EPS refers to the monetary value, the profit or earnings attributable to each outstanding shares held by a company. It is a financial ratio that is arrived at by dividing the company’s profit by its outstanding shares of the common stock.

Price Earning Ratio (PER)

Also referred to as Price-to-earnings ratio, PER is a financial metrics tools used to check if a company’s shares are over/undervalued by dividing the shares current market price with its earnings-per-share.


A company’s flat refers to the number of regular shares issued to investors that are available for trading. The float shares figure is arrived at by subtracting the locked-in shares held by company insiders and executives from its capital stock.

Gap-up Stocks

Gap up stocks refer to company stocks that open the day trading at relatively higher prices than their previous day’s closing price. This is often attributed to the after-market trading activity.

Gap-Down Stocks

Gap down stocks refers to company stocks that open the day trading at relatively lower prices that the previous day’s closing price. For instance if a company stock closes the day trading at $50 but opens the following day trading at $45, it is said to have a 5-point gap down.

Stock Buyback

Stock buyback, also referred to as share repurchase, occurs when a publicly listed corporation uses a part of its revenues to buy back its shares from the marketplace. The move effectively reduces the number of company shares in circulation, which translates to an increased share price.


HOLD is a financial recommendation issued by a qualified financial institutions or financial analyst advising investors/traders not to buy or sell a particular stock. It is a no-action situation where long position traders are advised not to sell and others investors advised not to buy into the stock.

Resistance Levels

This refers to the upper-most price level that a particular stock or any other security reaches but doesn’t exceed due to dwindling number of buyers and an increasing number of sellers.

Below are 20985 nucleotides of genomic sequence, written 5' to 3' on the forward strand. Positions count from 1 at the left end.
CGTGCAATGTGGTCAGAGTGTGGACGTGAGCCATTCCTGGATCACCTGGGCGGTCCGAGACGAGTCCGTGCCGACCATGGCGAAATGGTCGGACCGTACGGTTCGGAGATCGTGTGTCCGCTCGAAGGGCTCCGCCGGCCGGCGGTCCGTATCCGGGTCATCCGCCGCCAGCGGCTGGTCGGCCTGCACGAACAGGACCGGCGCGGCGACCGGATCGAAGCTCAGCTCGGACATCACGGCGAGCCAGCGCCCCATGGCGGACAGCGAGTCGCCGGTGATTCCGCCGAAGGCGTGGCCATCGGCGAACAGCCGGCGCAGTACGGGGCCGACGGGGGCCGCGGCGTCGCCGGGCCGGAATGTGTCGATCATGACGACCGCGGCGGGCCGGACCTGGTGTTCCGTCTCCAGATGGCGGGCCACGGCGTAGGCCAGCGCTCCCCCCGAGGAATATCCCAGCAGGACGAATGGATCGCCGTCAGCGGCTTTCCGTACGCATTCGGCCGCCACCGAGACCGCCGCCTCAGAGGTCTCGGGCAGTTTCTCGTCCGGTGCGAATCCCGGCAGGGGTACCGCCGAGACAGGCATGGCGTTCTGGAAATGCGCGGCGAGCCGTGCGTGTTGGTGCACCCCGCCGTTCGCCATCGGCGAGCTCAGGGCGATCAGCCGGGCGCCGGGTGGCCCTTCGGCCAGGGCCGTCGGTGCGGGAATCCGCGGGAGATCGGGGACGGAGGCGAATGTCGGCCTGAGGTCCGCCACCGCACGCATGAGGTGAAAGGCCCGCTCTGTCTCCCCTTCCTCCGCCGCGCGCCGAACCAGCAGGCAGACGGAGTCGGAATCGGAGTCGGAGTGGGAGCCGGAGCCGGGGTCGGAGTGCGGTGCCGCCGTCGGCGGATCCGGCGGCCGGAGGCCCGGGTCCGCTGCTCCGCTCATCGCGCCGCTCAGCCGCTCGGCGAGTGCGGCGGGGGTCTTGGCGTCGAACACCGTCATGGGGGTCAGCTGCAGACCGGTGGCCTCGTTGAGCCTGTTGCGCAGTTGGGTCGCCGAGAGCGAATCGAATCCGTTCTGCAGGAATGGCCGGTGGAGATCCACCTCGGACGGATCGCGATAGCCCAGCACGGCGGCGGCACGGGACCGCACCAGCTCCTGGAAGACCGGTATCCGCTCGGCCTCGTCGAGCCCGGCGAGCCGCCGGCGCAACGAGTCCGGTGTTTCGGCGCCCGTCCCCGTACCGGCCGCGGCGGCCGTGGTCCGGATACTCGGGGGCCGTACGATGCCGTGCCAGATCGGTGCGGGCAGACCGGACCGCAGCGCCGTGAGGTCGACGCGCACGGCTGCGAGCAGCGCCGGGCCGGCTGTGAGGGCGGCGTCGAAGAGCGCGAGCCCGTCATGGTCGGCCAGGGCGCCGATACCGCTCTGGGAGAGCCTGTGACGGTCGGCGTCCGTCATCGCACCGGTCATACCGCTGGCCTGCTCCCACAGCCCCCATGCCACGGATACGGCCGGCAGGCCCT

Is a branch of economics that’s concerned with the study of how the economy and different large-scale markets are structured, how they behave, and how they perform.


Relative Strength Index is a technical momentum indicator used in market analysis to determine if a stock is overbought or oversold by measuring the magnitude of a recent bullish or bearish price run. It has a scale of 0-100 where RSI readings of 70+ indicate a stock is overbought while an RSI reading below 30 is an indicator of an oversold security.

Moving Average

Moving Averages is a statistical calculation that is specially designed to identify the arithmetic mean of a given number of data sets or range of prices calculated over a given period of time. Each of these data set or price range is created by the average/mean price for that subset. For instance, a single data point on a moving averages scale may represent the average stock price for a day or trading session.

Bollinger Bands

Bollinger Bands are a technical indicator tool characterized by two statistical carts that run alongside each other indicating the changes in prices and volatility of a financial instrument like stock or commodity over a given period of time.

Fibonacci Retracements

Fibonacci retracements refer to two horizontal lines that use the Fibonacci numbers to measure the percentage of price retracement in a bid to indicate where the resistance and support are most likely to occur.


How much were Barclays stocks before the financial crisis of 2008?

What stock exchange is Barclays listed on?

Does Barclays pay dividends?

Do I need to buy whole Barclays shares?

Who is the CEO of Barclays?

Is it possible to short Barclays stocks?

What is the symbol for Barclays stock on the London Stock Exchange?

Why was Barclays' proposed take-over of the Lehman Brothers blocked?

How many retail customers does Barclays have?

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Kane Pepi

Kane Pepi

Kane holds academic qualifications in the finance and financial investigation fields. With a passion for all-things finance, he currently writes for a number of online publications.